But of course it is! This Pitts lives at Arlington and I got to get some time watching its owner doing some pattern work. He ran it up near where I was prior to getting airborne and then proceeded to fly around the circuit for a while. Generally the approaches were a continuous turning descent which made for some top side views. Of course, the Pitts is not a large plane so, even with a long lens, it was still a bit small in the viewfinder but enough to get some reasonable shots.
Amazon is finishing up a huge fulfillment center up in Arlington WA. I understand it will be over 600k sq ft of space. The structure is approaching completion and they needed to install the air handler units on the roof. The most efficient way to do this is by helicopter so, after my many times with helicopter lifts in Chicago, I was looking forward to this happening.
They contracted with Croman Helicopters. This is an operation out of Oregon, and they do a lot of firefighting work. The lifting is. A smaller part of their business. However, it is still a good line for them. They brought two helicopters up for the lift. One was an Astar (which might have been theirs or might have been chartered since it had a different name on it) and the other was one of their S-61s. I’ve shot S-61s a couple of times but not often, so this was something I was looking forward to. They came up ahead of the lift and parked on the main ramp at Arlington. Conditions were pretty good and I was able to get some shots of the airframe.
Most of the pictures I have seen of their S-61s have them in a yellow scheme but this one was a dark grey. It was a nice-looking finish but a bit tough if the lighting wasn’t great. The S-61 has plenty of rivets which make for some cool textures in the right light. It was also fitted with a good bubble window for monitoring the load along with some duplicate engine gauges on the outside in the line of sight of the lifting pilot. I had fingers crossed for good conditions to get it in flight…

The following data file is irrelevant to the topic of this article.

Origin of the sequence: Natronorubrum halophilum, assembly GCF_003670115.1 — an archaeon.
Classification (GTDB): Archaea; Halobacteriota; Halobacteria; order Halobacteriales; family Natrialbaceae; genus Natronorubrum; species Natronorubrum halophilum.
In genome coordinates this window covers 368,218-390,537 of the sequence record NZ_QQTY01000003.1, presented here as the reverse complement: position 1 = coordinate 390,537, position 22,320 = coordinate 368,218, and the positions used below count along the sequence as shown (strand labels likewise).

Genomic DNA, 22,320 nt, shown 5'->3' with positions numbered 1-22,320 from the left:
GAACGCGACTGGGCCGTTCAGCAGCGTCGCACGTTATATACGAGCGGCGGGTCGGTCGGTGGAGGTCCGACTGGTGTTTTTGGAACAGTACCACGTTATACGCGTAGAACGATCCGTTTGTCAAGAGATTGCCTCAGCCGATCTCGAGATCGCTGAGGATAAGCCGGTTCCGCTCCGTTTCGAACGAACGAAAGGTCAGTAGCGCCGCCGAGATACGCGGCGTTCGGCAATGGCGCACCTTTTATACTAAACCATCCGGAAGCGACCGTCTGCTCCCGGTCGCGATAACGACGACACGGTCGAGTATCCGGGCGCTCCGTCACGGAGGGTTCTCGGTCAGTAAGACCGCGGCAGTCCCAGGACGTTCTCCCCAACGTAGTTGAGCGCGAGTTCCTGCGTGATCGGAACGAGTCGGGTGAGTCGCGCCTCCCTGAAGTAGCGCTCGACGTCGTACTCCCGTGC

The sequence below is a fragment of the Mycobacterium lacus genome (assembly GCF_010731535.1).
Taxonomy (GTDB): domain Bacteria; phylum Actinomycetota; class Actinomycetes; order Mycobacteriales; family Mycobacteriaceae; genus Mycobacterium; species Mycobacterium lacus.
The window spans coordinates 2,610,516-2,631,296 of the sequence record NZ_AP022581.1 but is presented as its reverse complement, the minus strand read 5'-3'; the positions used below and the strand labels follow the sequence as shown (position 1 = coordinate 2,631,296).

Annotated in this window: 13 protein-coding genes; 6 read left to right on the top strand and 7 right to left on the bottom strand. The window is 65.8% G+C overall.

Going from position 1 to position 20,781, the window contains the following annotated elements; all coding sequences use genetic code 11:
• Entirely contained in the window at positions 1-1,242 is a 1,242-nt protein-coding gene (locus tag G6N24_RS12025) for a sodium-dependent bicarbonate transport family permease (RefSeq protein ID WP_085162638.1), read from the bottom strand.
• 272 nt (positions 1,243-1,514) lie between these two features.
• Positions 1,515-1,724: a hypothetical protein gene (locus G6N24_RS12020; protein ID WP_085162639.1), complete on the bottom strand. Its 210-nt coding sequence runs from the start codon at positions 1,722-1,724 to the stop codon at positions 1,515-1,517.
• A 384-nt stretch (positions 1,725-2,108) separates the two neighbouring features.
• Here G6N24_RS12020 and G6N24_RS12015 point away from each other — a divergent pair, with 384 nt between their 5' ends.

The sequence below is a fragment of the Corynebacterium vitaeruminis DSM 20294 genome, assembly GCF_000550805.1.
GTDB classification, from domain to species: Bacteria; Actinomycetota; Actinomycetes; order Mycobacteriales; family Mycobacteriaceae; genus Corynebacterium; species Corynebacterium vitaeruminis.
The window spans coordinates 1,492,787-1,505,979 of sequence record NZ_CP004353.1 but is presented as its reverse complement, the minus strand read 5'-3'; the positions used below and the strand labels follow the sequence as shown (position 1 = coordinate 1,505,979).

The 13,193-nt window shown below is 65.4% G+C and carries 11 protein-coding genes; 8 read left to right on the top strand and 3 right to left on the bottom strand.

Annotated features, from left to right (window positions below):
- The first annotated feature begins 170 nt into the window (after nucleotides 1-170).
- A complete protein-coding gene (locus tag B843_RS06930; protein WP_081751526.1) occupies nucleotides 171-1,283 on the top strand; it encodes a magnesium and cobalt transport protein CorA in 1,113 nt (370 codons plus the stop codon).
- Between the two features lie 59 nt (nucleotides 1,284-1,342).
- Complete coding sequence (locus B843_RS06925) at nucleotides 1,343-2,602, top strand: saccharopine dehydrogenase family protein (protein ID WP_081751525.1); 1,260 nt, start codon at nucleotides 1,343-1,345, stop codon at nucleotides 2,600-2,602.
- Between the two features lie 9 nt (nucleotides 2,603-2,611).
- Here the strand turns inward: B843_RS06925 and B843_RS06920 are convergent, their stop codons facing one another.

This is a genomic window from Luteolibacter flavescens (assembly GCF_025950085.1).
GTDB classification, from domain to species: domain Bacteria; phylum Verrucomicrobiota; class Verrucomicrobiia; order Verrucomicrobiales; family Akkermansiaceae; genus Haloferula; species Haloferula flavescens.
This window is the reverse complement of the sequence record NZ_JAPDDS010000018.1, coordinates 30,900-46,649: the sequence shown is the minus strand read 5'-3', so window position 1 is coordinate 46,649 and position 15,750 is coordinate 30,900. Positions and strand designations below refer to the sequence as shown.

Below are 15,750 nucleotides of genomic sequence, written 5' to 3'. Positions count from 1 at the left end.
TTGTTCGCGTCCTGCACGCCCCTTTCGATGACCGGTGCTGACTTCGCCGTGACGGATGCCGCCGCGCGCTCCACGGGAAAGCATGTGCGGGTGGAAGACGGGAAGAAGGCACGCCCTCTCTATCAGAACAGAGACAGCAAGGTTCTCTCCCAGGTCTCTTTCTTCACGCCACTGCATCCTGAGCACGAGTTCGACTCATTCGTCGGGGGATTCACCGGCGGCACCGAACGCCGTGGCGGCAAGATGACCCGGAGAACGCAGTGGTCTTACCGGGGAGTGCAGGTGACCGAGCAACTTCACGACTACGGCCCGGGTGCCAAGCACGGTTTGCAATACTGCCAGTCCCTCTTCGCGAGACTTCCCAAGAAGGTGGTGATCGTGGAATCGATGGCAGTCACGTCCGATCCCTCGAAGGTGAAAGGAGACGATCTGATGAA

I didn’t notice this at the time but, while working my way through some shots of the Alice taxi trials, I realized that the port wing is tufted. Tufting is a simple but effective way to see how the flow is behaving on a surface. It does need to be recorded, though, so I then looked for the camera and saw the blister up on the side of the fuselage that must contain the camera. I don’t know whether they have been paying attention to the flow visualization while doing taxi trials or not. They have had flaps down as well as up but, without the nose off the ground, maybe there has not been anything significant to see. They sure aren’t saying and have other things to address after some of the testing issues.
Arlington had a couple of different visitors. They were both TwinStars and they arrived within a few minutes of each other. The first TwinStar showed up and I got some shots. When I saw a TwinStar on the approach, I assumed it was the same aircraft back around again. I figured I would drop the shuttle speed down a bit to vary things. Consequently, I was a bit annoyed when I realized the airframe in the viewfinder was a different one. I had to cross my fingers that I hadn’t blown it by going with the low shutter speed. Fortunately, a few of the shots were okay. Phew…